Spinx initially used the units on 27 of their trucks, with 70 drivers. (Each driver delivers at least one line of product, sometimes as many as five.)
Moon and Berry worked closely together.
“We listened to each other, remained flexible, and fine-tuned the product to meet Spinx’s needs,” Berry said.
“This process took a month of my focused attention in the third quarter of 2020,” Moon recalled.
Eventually, Spinx equipped all their inventory control stores with the RFID tags needed to communicate with the drivers.
They outfitted stores for monitoring the drops at their inventory-controlled stores in the Charleston market first. They chose that particular group of stores because of the controlled environment it represents.
“By monitoring product coming and going from those locations, we make up our orders based on data, as opposed to a store manager just deciding when we are out of gas,” Moon explained. “We monitor the level in the ground, tracing, in real-time, sales of Diesel, Premium and Unleaded and use algorithms and history to decide when a load will fit, refilling the tank before it is out.”
Spinx plans to add the Midas Elbows to its upstate and Columbia locations next.
This initial rollout period wasn’t without its hiccups, Moon points out, but Berry came to iron out the wrinkles.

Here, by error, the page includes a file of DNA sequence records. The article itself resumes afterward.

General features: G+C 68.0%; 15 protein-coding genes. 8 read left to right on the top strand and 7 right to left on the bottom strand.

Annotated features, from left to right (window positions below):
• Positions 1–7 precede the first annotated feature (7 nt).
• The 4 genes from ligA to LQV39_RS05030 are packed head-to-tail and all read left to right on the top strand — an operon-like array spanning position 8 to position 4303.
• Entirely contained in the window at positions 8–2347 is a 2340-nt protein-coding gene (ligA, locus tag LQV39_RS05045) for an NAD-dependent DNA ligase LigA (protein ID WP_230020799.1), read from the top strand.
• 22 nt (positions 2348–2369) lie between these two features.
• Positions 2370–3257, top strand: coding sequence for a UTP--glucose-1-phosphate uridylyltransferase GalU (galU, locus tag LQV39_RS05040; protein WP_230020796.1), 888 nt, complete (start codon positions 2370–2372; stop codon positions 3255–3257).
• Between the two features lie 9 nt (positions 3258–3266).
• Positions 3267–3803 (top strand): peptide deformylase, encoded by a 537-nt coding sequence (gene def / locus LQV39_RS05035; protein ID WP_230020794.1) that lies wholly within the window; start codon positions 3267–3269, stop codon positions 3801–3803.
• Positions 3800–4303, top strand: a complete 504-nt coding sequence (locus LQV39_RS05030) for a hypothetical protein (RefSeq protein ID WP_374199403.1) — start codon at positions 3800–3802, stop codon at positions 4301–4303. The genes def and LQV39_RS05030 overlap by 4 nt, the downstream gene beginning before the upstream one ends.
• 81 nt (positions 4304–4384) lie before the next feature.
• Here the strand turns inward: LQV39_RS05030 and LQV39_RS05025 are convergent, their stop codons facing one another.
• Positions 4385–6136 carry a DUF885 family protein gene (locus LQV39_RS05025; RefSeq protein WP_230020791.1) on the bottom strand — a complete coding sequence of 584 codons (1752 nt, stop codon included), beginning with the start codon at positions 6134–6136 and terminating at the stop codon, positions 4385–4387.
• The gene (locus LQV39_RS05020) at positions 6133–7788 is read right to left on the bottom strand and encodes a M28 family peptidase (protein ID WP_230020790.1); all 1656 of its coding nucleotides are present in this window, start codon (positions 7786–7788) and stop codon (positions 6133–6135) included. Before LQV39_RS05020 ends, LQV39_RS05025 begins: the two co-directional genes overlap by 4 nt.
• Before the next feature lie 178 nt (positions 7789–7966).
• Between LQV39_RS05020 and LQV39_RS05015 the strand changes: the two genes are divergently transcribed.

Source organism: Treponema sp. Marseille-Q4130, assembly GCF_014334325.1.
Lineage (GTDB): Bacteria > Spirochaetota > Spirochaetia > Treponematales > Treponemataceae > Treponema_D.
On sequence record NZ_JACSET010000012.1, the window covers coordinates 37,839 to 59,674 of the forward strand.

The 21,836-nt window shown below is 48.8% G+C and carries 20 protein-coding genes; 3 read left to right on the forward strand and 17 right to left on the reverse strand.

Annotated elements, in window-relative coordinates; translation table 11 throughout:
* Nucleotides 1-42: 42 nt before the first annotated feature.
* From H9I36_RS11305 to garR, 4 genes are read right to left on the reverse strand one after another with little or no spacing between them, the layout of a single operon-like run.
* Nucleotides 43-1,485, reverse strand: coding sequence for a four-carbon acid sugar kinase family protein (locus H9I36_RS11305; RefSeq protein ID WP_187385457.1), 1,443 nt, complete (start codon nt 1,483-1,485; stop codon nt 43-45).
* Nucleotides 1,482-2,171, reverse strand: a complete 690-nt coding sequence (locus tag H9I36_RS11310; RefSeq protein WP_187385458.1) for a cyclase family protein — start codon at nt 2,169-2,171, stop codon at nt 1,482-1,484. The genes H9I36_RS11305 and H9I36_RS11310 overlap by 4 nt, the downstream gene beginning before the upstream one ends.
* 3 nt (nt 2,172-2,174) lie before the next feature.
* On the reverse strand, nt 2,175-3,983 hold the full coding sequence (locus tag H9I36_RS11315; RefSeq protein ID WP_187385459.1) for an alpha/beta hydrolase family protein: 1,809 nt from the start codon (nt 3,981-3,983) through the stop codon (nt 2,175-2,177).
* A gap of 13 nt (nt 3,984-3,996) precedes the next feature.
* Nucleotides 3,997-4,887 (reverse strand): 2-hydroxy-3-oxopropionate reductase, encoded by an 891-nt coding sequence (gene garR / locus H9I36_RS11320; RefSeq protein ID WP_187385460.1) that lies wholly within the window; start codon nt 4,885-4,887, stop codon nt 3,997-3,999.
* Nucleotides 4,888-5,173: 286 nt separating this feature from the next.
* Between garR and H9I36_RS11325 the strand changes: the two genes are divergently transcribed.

First, the gas-hauling rate of flow was different from that of the rate in the UK (where the Midas Elbow was born.) Drivers are paid a percent of revenue of the fuel they deliver. The old-style elbows Spinx had been using dropped 400 gallons per minute, 100 more gallons than the Midas Elbow originally did, which meant the Midas Elbow added 15 minutes to each delivery stop. With the average of four drops a day, an hour was added to each driver’s run. Berry removed the restricting plate and rehomed the impeller to increase the gallon rate and decrease delivery times.
Next, the color-coding already present on Spinx’s trucks didn’t match the Midas Elbow’s, so that was changed to conform to Spinx’s requirements, allowing Spinx to identify when drivers used their personal card keys to deliver fuel at tanks without RFID tags. Spinx had been using a tag of their own development, but asked Berry if cards could be created for drivers instead? In the event of a cross-drop, the driver who overode a certain delivery was therefore easily identified.